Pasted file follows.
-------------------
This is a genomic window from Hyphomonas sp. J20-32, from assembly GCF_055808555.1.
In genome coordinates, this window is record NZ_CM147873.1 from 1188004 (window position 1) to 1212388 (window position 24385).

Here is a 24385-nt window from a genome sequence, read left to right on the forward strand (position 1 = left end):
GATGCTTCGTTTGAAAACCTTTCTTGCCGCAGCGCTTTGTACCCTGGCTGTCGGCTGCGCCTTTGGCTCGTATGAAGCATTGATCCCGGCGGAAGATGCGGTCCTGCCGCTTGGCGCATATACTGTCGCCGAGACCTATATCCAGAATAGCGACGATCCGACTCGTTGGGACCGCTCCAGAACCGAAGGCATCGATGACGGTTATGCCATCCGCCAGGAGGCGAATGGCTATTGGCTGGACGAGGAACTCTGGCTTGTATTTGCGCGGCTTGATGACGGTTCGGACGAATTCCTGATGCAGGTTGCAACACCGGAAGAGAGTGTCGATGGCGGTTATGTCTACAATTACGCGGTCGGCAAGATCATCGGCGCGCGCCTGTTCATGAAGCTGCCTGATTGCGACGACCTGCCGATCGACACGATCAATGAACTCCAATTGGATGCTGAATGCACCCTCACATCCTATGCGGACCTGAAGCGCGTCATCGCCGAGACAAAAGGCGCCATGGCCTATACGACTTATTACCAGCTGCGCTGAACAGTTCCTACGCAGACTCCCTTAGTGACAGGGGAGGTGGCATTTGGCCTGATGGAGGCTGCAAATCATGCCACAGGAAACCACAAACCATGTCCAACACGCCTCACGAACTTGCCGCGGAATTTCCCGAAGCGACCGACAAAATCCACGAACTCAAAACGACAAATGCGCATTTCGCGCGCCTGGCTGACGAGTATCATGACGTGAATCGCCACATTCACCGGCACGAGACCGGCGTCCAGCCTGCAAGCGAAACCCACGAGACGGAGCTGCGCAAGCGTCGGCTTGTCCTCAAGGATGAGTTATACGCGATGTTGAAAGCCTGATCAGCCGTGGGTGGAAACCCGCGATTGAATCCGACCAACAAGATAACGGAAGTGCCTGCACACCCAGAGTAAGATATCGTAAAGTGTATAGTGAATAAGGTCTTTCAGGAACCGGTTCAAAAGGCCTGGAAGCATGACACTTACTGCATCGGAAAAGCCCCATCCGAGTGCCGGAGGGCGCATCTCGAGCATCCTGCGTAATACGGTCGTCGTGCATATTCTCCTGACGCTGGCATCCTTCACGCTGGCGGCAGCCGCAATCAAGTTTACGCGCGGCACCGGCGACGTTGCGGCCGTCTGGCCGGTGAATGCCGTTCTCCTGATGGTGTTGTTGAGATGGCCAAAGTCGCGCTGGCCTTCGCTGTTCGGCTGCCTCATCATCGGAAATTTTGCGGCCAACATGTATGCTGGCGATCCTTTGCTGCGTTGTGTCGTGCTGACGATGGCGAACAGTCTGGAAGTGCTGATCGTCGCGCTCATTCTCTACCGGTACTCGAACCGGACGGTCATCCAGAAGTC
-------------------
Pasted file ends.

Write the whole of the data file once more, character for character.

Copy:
This is a genomic window from Hyphomonas sp. J20-32, from assembly GCF_055808555.1.
In genome coordinates, this window is record NZ_CM147873.1 from 1188004 (window position 1) to 1212388 (window position 24385).

Here is a 24385-nt window from a genome sequence, read left to right on the forward strand (position 1 = left end):
GATGCTTCGTTTGAAAACCTTTCTTGCCGCAGCGCTTTGTACCCTGGCTGTCGGCTGCGCCTTTGGCTCGTATGAAGCATTGATCCCGGCGGAAGATGCGGTCCTGCCGCTTGGCGCATATACTGTCGCCGAGACCTATATCCAGAATAGCGACGATCCGACTCGTTGGGACCGCTCCAGAACCGAAGGCATCGATGACGGTTATGCCATCCGCCAGGAGGCGAATGGCTATTGGCTGGACGAGGAACTCTGGCTTGTATTTGCGCGGCTTGATGACGGTTCGGACGAATTCCTGATGCAGGTTGCAACACCGGAAGAGAGTGTCGATGGCGGTTATGTCTACAATTACGCGGTCGGCAAGATCATCGGCGCGCGCCTGTTCATGAAGCTGCCTGATTGCGACGACCTGCCGATCGACACGATCAATGAACTCCAATTGGATGCTGAATGCACCCTCACATCCTATGCGGACCTGAAGCGCGTCATCGCCGAGACAAAAGGCGCCATGGCCTATACGACTTATTACCAGCTGCGCTGAACAGTTCCTACGCAGACTCCCTTAGTGACAGGGGAGGTGGCATTTGGCCTGATGGAGGCTGCAAATCATGCCACAGGAAACCACAAACCATGTCCAACACGCCTCACGAACTTGCCGCGGAATTTCCCGAAGCGACCGACAAAATCCACGAACTCAAAACGACAAATGCGCATTTCGCGCGCCTGGCTGACGAGTATCATGACGTGAATCGCCACATTCACCGGCACGAGACCGGCGTCCAGCCTGCAAGCGAAACCCACGAGACGGAGCTGCGCAAGCGTCGGCTTGTCCTCAAGGATGAGTTATACGCGATGTTGAAAGCCTGATCAGCCGTGGGTGGAAACCCGCGATTGAATCCGACCAACAAGATAACGGAAGTGCCTGCACACCCAGAGTAAGATATCGTAAAGTGTATAGTGAATAAGGTCTTTCAGGAACCGGTTCAAAAGGCCTGGAAGCATGACACTTACTGCATCGGAAAAGCCCCATCCGAGTGCCGGAGGGCGCATCTCGAGCATCCTGCGTAATACGGTCGTCGTGCATATTCTCCTGACGCTGGCATCCTTCACGCTGGCGGCAGCCGCAATCAAGTTTACGCGCGGCACCGGCGACGTTGCGGCCGTCTGGCCGGTGAATGCCGTTCTCCTGATGGTGTTGTTGAGATGGCCAAAGTCGCGCTGGCCTTCGCTGTTCGGCTGCCTCATCATCGGAAATTTTGCGGCCAACATGTATGCTGGCGATCCTTTGCTGCGTTGTGTCGTGCTGACGATGGCGAACAGTCTGGAAGTGCTGATCGTCGCGCTCATTCTCTACCGGTACTCGAACCGGACGGTCATCCAGAAGTC